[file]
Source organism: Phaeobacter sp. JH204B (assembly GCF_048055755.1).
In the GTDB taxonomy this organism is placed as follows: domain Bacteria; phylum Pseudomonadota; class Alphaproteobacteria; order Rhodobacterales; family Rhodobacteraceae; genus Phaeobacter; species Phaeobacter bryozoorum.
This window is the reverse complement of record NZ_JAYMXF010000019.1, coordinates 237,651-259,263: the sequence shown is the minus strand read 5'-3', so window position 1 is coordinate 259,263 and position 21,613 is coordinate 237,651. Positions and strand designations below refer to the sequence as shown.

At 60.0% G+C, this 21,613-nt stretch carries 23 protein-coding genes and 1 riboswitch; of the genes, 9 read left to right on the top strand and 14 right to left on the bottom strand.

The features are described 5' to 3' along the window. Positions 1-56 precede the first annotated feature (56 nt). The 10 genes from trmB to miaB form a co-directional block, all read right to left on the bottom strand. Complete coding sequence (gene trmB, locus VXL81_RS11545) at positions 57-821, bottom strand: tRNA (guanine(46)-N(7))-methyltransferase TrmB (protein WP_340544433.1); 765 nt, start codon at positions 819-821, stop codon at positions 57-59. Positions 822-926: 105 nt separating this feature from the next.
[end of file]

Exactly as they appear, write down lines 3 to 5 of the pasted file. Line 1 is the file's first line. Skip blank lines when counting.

This window is the reverse complement of record NZ_JAYMXF010000019.1, coordinates 237,651-259,263: the sequence shown is the minus strand read 5'-3', so window position 1 is coordinate 259,263 and position 21,613 is coordinate 237,651. Positions and strand designations below refer to the sequence as shown.

At 60.0% G+C, this 21,613-nt stretch carries 23 protein-coding genes and 1 riboswitch; of the genes, 9 read left to right on the top strand and 14 right to left on the bottom strand.

The features are described 5' to 3' along the window. Positions 1-56 precede the first annotated feature (56 nt). The 10 genes from trmB to miaB form a co-directional block, all read right to left on the bottom strand. Complete coding sequence (gene trmB, locus VXL81_RS11545) at positions 57-821, bottom strand: tRNA (guanine(46)-N(7))-methyltransferase TrmB (protein WP_340544433.1); 765 nt, start codon at positions 819-821, stop codon at positions 57-59. Positions 822-926: 105 nt separating this feature from the next.